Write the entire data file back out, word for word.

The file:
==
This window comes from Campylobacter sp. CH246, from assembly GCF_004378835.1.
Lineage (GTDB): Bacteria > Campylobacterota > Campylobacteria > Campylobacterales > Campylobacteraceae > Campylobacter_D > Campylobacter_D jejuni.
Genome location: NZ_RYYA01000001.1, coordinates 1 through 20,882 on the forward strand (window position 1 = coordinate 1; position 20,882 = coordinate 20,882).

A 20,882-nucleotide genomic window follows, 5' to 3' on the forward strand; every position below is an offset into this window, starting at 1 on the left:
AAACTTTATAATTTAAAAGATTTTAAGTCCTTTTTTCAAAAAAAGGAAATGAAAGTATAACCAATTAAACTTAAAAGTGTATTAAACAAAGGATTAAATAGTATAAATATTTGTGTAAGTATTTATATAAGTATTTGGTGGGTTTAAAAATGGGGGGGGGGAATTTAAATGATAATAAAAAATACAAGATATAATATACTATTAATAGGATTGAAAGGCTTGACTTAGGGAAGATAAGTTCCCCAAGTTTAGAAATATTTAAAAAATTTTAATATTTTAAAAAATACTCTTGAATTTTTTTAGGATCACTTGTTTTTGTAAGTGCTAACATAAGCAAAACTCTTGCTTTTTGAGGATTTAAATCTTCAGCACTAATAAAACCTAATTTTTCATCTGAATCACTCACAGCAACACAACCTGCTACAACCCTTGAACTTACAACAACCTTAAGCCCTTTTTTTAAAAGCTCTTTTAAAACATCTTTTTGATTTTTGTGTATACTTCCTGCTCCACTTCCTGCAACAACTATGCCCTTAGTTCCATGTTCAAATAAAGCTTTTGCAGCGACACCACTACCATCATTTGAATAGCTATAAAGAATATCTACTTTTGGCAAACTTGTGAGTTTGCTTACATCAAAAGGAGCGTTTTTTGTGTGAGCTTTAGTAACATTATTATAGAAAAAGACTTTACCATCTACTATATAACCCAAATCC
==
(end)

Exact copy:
This window comes from Campylobacter sp. CH246, from assembly GCF_004378835.1.
Lineage (GTDB): Bacteria > Campylobacterota > Campylobacteria > Campylobacterales > Campylobacteraceae > Campylobacter_D > Campylobacter_D jejuni.
Genome location: NZ_RYYA01000001.1, coordinates 1 through 20,882 on the forward strand (window position 1 = coordinate 1; position 20,882 = coordinate 20,882).

A 20,882-nucleotide genomic window follows, 5' to 3' on the forward strand; every position below is an offset into this window, starting at 1 on the left:
AAACTTTATAATTTAAAAGATTTTAAGTCCTTTTTTCAAAAAAAGGAAATGAAAGTATAACCAATTAAACTTAAAAGTGTATTAAACAAAGGATTAAATAGTATAAATATTTGTGTAAGTATTTATATAAGTATTTGGTGGGTTTAAAAATGGGGGGGGGGAATTTAAATGATAATAAAAAATACAAGATATAATATACTATTAATAGGATTGAAAGGCTTGACTTAGGGAAGATAAGTTCCCCAAGTTTAGAAATATTTAAAAAATTTTAATATTTTAAAAAATACTCTTGAATTTTTTTAGGATCACTTGTTTTTGTAAGTGCTAACATAAGCAAAACTCTTGCTTTTTGAGGATTTAAATCTTCAGCACTAATAAAACCTAATTTTTCATCTGAATCACTCACAGCAACACAACCTGCTACAACCCTTGAACTTACAACAACCTTAAGCCCTTTTTTTAAAAGCTCTTTTAAAACATCTTTTTGATTTTTGTGTATACTTCCTGCTCCACTTCCTGCAACAACTATGCCCTTAGTTCCATGTTCAAATAAAGCTTTTGCAGCGACACCACTACCATCATTTGAATAGCTATAAAGAATATCTACTTTTGGCAAACTTGTGAGTTTGCTTACATCAAAAGGAGCGTTTTTTGTGTGAGCTTTAGTAACATTATTATAGAAAAAGACTTTACCATCTACTATATAACCCAAATCC